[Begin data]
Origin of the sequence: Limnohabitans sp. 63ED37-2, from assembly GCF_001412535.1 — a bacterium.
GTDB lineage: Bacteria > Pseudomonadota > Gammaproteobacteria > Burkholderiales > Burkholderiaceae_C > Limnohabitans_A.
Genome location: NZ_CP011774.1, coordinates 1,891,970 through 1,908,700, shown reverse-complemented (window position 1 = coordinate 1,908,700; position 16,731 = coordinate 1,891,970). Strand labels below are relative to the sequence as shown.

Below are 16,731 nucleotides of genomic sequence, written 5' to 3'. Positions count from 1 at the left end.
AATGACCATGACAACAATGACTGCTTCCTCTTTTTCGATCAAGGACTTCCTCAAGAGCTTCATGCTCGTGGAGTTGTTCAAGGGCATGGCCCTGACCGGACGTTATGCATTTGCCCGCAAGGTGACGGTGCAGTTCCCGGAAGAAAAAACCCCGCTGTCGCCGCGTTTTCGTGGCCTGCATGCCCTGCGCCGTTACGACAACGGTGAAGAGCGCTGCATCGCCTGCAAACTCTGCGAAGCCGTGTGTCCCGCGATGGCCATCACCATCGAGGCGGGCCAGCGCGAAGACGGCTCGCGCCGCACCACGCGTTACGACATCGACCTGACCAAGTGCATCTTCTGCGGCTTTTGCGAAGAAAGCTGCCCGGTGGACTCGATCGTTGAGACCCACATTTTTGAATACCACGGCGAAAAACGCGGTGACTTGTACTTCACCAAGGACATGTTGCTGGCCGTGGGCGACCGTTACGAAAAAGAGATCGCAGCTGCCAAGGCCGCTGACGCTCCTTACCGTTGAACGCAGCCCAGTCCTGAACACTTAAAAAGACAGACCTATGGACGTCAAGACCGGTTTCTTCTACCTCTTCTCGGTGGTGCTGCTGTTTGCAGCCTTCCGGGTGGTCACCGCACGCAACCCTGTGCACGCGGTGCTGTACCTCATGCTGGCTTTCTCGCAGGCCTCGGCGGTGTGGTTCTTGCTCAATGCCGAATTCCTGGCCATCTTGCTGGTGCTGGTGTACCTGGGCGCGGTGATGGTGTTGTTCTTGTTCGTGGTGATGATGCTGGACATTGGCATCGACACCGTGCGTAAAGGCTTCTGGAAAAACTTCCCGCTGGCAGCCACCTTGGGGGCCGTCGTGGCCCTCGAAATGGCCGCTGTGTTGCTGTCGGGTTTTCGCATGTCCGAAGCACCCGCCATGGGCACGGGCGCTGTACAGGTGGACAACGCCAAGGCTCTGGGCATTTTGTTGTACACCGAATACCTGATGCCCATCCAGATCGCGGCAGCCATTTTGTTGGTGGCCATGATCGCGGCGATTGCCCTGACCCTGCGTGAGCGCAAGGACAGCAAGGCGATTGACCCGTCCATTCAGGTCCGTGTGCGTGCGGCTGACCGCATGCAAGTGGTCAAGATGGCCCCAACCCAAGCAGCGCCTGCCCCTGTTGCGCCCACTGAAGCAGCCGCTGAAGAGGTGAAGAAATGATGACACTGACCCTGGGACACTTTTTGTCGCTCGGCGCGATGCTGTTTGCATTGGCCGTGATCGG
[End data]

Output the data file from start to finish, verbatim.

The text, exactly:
Origin of the sequence: Limnohabitans sp. 63ED37-2, from assembly GCF_001412535.1 — a bacterium.
GTDB lineage: Bacteria > Pseudomonadota > Gammaproteobacteria > Burkholderiales > Burkholderiaceae_C > Limnohabitans_A.
Genome location: NZ_CP011774.1, coordinates 1,891,970 through 1,908,700, shown reverse-complemented (window position 1 = coordinate 1,908,700; position 16,731 = coordinate 1,891,970). Strand labels below are relative to the sequence as shown.

Below are 16,731 nucleotides of genomic sequence, written 5' to 3'. Positions count from 1 at the left end.
AATGACCATGACAACAATGACTGCTTCCTCTTTTTCGATCAAGGACTTCCTCAAGAGCTTCATGCTCGTGGAGTTGTTCAAGGGCATGGCCCTGACCGGACGTTATGCATTTGCCCGCAAGGTGACGGTGCAGTTCCCGGAAGAAAAAACCCCGCTGTCGCCGCGTTTTCGTGGCCTGCATGCCCTGCGCCGTTACGACAACGGTGAAGAGCGCTGCATCGCCTGCAAACTCTGCGAAGCCGTGTGTCCCGCGATGGCCATCACCATCGAGGCGGGCCAGCGCGAAGACGGCTCGCGCCGCACCACGCGTTACGACATCGACCTGACCAAGTGCATCTTCTGCGGCTTTTGCGAAGAAAGCTGCCCGGTGGACTCGATCGTTGAGACCCACATTTTTGAATACCACGGCGAAAAACGCGGTGACTTGTACTTCACCAAGGACATGTTGCTGGCCGTGGGCGACCGTTACGAAAAAGAGATCGCAGCTGCCAAGGCCGCTGACGCTCCTTACCGTTGAACGCAGCCCAGTCCTGAACACTTAAAAAGACAGACCTATGGACGTCAAGACCGGTTTCTTCTACCTCTTCTCGGTGGTGCTGCTGTTTGCAGCCTTCCGGGTGGTCACCGCACGCAACCCTGTGCACGCGGTGCTGTACCTCATGCTGGCTTTCTCGCAGGCCTCGGCGGTGTGGTTCTTGCTCAATGCCGAATTCCTGGCCATCTTGCTGGTGCTGGTGTACCTGGGCGCGGTGATGGTGTTGTTCTTGTTCGTGGTGATGATGCTGGACATTGGCATCGACACCGTGCGTAAAGGCTTCTGGAAAAACTTCCCGCTGGCAGCCACCTTGGGGGCCGTCGTGGCCCTCGAAATGGCCGCTGTGTTGCTGTCGGGTTTTCGCATGTCCGAAGCACCCGCCATGGGCACGGGCGCTGTACAGGTGGACAACGCCAAGGCTCTGGGCATTTTGTTGTACACCGAATACCTGATGCCCATCCAGATCGCGGCAGCCATTTTGTTGGTGGCCATGATCGCGGCGATTGCCCTGACCCTGCGTGAGCGCAAGGACAGCAAGGCGATTGACCCGTCCATTCAGGTCCGTGTGCGTGCGGCTGACCGCATGCAAGTGGTCAAGATGGCCCCAACCCAAGCAGCGCCTGCCCCTGTTGCGCCCACTGAAGCAGCCGCTGAAGAGGTGAAGAAATGATGACACTGACCCTGGGACACTTTTTGTCGCTCGGCGCGATGCTGTTTGCATTGGCCGTGATCGG